Types of hospital beds
Searching for the best type of hospital bed for your hospital or for home care of patient?
If that describes your need, you are at the right place.
Here we describe the types of hospital beds and the situations where there are used.
To know more about what is available in the market, continue reading.
1. Standard Hospital Beds:
Standard hospital beds are the most commonly used beds in healthcare settings.
They typically feature adjustable height, head, and foot sections, allowing healthcare providers to customize the positioning based on patient needs.
These beds are suitable for a wide range of patients, including those in general care, post-surgical recovery, or with mobility limitations.
2. Low Beds:
Low beds are designed with a lower height, closer to the ground, to minimize fall risks for patients with mobility issues or those prone to falls.
These beds are ideal for elderly patients, individuals with balance or stability concerns, or patients at risk of injury due to falling.
3. Bariatric Beds:
Bariatric beds are specifically designed to accommodate heavier individuals with weight capacities that exceed standard beds.
These beds offer wider sleeping surfaces, reinforced frames, and enhanced weight distribution to ensure safety and comfort for bariatric patients.
4. Pediatric Beds:
Pediatric beds are designed to meet the unique needs of infants and children.
These beds are typically smaller in size, equipped with safety features such as raised side rails, and offer adjustable height options to provide convenience for caregivers.
Pediatric beds often feature vibrant and child-friendly designs to create a more comfortable and engaging environment for young patients.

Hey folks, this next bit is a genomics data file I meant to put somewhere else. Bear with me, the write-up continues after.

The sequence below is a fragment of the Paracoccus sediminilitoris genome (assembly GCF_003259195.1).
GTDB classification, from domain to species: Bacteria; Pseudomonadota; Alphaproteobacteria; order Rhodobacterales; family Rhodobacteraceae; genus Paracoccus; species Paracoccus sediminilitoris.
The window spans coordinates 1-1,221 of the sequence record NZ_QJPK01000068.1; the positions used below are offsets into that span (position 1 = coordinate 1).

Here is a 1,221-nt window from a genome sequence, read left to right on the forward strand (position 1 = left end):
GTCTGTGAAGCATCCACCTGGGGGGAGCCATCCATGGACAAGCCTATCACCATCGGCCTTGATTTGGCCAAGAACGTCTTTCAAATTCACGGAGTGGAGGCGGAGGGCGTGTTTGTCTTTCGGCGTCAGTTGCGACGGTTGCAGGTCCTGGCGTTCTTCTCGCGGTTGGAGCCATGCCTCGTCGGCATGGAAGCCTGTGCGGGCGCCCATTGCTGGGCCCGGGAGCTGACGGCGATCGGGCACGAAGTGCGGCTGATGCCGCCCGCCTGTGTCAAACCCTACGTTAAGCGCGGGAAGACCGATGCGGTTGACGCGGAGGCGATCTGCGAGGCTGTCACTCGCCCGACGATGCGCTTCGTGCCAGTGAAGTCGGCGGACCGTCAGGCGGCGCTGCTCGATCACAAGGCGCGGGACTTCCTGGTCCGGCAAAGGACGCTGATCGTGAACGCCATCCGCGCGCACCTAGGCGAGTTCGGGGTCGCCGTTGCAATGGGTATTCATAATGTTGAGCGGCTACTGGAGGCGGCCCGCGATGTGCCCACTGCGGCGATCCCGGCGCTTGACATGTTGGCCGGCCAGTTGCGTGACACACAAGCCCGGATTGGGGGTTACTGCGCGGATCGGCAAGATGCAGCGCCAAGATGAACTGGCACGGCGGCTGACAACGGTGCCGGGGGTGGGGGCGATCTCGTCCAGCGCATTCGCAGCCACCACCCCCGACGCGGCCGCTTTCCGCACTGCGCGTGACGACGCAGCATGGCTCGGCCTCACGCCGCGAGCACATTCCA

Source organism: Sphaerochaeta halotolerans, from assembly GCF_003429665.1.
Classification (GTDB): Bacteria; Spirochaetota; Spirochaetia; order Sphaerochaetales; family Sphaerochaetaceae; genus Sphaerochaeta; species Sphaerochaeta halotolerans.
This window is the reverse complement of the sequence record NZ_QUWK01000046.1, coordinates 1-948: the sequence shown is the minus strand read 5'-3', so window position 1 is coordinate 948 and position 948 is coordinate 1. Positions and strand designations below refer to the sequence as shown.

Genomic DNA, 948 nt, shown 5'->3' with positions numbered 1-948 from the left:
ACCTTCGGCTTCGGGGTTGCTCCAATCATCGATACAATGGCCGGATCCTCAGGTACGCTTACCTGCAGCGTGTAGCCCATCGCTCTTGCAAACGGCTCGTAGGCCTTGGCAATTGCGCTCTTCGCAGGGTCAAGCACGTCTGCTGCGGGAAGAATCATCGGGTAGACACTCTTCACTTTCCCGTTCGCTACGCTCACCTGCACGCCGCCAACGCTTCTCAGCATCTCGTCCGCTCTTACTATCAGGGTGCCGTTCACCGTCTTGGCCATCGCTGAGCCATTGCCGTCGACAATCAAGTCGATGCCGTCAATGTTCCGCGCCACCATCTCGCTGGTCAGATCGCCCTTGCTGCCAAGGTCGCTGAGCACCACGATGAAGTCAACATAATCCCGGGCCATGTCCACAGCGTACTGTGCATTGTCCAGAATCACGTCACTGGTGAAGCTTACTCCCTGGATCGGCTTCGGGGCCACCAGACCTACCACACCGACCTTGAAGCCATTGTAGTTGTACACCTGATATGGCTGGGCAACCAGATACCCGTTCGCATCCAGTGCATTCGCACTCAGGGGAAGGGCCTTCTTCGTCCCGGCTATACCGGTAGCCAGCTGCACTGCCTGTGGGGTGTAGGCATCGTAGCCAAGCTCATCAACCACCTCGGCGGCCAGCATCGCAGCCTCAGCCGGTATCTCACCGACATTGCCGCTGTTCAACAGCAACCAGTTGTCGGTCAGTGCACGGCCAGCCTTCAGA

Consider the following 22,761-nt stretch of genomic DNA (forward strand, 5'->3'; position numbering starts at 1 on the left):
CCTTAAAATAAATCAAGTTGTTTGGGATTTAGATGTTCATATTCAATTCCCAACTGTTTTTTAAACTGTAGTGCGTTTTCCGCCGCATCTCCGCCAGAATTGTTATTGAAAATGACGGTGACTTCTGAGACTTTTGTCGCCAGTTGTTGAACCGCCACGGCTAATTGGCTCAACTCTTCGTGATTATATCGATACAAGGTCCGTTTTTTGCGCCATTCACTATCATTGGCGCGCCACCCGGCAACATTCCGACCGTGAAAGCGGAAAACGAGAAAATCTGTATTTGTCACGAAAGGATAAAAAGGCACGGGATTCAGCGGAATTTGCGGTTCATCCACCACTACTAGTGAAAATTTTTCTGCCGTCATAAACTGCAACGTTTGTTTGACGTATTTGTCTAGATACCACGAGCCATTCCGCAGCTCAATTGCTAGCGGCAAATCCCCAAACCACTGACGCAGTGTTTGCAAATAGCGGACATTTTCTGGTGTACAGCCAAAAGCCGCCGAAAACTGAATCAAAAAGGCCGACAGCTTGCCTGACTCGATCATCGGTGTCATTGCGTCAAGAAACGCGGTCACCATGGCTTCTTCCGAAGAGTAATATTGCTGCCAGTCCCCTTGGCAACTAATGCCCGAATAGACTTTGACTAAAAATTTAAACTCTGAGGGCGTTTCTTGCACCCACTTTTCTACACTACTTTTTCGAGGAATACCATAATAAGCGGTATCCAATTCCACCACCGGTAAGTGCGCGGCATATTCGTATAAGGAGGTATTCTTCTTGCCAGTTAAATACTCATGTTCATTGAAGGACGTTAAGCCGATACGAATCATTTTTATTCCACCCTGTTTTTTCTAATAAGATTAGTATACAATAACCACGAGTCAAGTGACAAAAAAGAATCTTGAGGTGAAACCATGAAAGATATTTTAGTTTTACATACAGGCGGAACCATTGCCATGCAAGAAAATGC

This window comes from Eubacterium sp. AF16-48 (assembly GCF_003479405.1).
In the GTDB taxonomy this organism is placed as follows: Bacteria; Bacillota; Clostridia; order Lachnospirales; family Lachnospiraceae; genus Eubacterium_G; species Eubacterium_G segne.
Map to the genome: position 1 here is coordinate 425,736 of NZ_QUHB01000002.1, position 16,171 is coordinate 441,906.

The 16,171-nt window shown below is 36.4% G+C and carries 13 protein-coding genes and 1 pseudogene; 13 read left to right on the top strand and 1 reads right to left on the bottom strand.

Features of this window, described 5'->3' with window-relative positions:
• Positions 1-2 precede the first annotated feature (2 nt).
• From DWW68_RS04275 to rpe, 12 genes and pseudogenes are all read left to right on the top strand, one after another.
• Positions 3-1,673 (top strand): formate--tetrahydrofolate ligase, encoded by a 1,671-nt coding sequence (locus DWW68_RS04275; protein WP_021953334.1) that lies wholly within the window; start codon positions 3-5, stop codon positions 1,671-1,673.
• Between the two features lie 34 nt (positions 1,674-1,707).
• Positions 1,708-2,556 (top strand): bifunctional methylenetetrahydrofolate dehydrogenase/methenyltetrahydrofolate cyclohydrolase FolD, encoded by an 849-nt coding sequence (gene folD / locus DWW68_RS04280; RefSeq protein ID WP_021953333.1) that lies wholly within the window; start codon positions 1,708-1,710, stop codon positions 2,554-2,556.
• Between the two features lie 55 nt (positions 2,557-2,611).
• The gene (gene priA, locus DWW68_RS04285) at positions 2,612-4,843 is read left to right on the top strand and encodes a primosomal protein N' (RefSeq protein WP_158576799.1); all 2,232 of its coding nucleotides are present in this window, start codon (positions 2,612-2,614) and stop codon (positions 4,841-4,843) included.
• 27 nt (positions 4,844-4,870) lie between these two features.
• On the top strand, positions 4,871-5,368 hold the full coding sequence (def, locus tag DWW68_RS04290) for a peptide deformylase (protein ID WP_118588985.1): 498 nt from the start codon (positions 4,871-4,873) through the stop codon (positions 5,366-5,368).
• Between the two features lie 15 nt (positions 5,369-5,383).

5. ICU Beds:
Intensive Care Unit (ICU) beds are designed for critically ill patients requiring close monitoring and intensive medical care.
These beds are equipped with advanced features, including integrated patient monitoring systems, respiratory support mechanisms, and adjustable positions for better patient management.
ICU beds often have specialized mattresses to prevent bedsores and pressure ulcers.
6. Birthing Beds:
Birthing beds, also known as labor and delivery beds, are designed to accommodate pregnant women during childbirth.
These beds offer adjustable positions, leg supports, and ergonomic designs to facilitate different stages of labor and delivery. They provide comfort and flexibility for both the mother and healthcare providers.
7. Long-term Care Beds:
Long-term care beds are designed for patients who require extended stays in healthcare facilities or home care settings.
These types of hospital beds prioritize patient comfort, often featuring pressure-relieving mattresses, adjustable positions, and additional support features.
Long-term care beds are suitable for patients with chronic illnesses, disabilities, or those in palliative care.
8. Trendelenburg Beds:
Trendelenburg beds have the unique capability to tilt the patient’s entire body with the head lower than the feet.
This position, known as the Trendelenburg position, is useful in certain medical procedures, postural drainage, or to improve circulation.
Trendelenburg beds are commonly used in critical care units, operating rooms, and respiratory therapy.
9. Air Beds:
Air beds, also known as air mattresses, are designed to provide pressure redistribution and prevent bedsores or pressure ulcers.
These types of beds use air-filled chambers to adjust the level of support and distribute pressure evenly. Air beds are suitable for patients at risk of skin breakdown or those with existing wounds.
10. Ambulance Stretchers:
Ambulance stretchers are designed for safe and comfortable transportation of patients in ambulances or emergency medical vehicles.
These stretchers typically feature adjustable heights, collapsible frames, and locking mechanisms to ensure stability during transit.
Ambulance stretchers are suitable for emergency medical services, hospitals, and healthcare facilities that require efficient patient transport.